To do this, they developed an app that would help them remember the names and faces of everyone they worked with. They even implemented a leader-board to encourage participation. Initially, the model met with little success, having only 5% of the participants caring about the leader-board, despite the promise of prizes.

However, once they made the app work on a team basis, as opposed to an individual one, participation grew from 5% to 90%, with most of their participants knowing at least 89% of their co-workers.

The firm now boasts collaboration as one of their key characteristics.

Objective Logistics

Objective Logistics make use of a specially developed app called ‘Muse’, which as its name suggests, seeks to inspire staff with rewards for performance excellence. The software was developed for a chain of restaurants called ‘Not Your Average Joe’s’. This simple system succeeded substantially in motivating staff, and in doing so, increased sales by 1.8%.

There was a knock-on effect of this, whether it was anticipated or not is not determined. The increased quality of service resulting from the app also increased the gratuities given to the staff by around 11%, further increasing their work-ethic and performance.

The biggest challenge here was integrating the app with the chain’s multiple points-of-sale. Each franchise had minor differences and separate accounts. However, the adaptability of this approach allowed Objective Logistics to design software that could be used across branches.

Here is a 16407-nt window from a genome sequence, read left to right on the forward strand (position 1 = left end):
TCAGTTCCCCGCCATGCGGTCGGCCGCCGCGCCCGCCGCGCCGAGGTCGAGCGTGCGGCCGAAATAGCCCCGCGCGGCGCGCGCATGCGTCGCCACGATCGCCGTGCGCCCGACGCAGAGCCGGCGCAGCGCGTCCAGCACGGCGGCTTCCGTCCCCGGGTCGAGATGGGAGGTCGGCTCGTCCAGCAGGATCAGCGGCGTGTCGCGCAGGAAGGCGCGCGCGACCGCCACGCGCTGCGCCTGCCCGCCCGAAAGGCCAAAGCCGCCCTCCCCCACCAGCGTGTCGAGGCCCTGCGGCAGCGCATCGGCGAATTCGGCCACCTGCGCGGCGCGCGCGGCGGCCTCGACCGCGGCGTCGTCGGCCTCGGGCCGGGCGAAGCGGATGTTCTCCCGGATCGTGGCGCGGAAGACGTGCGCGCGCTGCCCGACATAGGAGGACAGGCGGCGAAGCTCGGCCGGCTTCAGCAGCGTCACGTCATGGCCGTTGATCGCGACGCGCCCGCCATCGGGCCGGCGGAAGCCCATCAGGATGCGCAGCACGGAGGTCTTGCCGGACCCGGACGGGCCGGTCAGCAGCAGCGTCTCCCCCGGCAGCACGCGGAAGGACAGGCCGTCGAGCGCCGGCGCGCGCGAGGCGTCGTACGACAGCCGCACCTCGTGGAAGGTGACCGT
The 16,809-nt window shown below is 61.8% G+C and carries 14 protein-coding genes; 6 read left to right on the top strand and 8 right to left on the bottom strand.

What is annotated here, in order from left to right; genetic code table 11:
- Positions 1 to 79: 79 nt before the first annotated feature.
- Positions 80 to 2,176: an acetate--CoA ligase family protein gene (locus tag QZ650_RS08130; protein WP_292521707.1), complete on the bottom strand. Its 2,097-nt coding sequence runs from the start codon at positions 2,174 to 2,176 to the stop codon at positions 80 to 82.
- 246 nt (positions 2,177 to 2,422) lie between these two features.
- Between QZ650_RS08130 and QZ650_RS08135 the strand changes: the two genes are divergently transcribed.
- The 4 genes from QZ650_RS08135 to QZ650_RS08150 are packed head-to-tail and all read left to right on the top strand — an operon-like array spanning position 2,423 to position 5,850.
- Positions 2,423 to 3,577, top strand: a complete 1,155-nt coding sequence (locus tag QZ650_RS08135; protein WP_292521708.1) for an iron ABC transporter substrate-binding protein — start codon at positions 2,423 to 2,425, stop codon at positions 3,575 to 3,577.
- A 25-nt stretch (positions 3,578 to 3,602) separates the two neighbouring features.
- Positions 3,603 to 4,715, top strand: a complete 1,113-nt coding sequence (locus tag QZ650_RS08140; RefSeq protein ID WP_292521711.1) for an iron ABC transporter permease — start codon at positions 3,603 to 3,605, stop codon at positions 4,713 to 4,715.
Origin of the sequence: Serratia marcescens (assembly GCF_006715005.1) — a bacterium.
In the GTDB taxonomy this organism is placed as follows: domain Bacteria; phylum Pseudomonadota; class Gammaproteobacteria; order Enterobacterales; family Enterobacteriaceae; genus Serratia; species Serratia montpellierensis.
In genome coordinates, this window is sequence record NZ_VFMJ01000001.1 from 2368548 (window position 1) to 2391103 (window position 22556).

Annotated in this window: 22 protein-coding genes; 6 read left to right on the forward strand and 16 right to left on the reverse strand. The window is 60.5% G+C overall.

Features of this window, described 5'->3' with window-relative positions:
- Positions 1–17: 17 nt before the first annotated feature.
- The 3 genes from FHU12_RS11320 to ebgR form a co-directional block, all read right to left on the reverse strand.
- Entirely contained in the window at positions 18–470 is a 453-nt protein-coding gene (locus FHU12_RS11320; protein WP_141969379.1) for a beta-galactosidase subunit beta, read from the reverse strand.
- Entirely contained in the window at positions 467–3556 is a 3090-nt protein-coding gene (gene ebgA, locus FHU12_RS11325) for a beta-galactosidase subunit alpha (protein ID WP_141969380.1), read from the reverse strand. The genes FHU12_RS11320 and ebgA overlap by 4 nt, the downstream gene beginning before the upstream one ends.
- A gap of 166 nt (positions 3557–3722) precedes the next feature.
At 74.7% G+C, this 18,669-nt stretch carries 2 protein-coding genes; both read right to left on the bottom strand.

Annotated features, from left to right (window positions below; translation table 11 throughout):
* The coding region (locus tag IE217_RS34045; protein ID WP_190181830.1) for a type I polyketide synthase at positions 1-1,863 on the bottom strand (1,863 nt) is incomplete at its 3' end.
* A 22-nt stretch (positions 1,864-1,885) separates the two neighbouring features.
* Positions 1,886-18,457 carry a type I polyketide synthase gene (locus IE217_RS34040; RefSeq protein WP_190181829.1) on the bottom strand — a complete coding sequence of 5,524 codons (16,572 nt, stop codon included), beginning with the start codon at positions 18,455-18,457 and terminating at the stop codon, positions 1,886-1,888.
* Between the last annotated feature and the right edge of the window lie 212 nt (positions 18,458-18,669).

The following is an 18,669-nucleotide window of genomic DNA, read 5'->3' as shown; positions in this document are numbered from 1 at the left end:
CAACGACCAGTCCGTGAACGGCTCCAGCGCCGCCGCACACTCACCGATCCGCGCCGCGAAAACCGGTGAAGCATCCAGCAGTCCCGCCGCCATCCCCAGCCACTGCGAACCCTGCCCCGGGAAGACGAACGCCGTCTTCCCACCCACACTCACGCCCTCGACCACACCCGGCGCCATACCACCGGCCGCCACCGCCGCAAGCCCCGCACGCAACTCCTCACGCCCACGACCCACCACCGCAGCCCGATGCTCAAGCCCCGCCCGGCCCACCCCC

Ford Motors: Canada

Being familiar with new car models and their futures is an important pre-requisite for those working in the motor industry, which makes product knowledge and training essential for the employees of Ford Motors. Ford Motors Canada partnered up with  Bunchball to create a learning portal that works off of a gamification model, in a bid to increase employee interaction when training.

The results far exceeded Ford’s expectations, greatly enhancing the learning capabilities of all of their employees with a 417% increase in users on their portal, particularly amongst their youngest employees.

How Can Your Business Implement Gamification?

Gamify your work

Gamification will come with a different face depending on where it is being deployed. The needs, goals and abilities of your business and its tasks will greatly determine the characteristics that your model will implement:

Feedback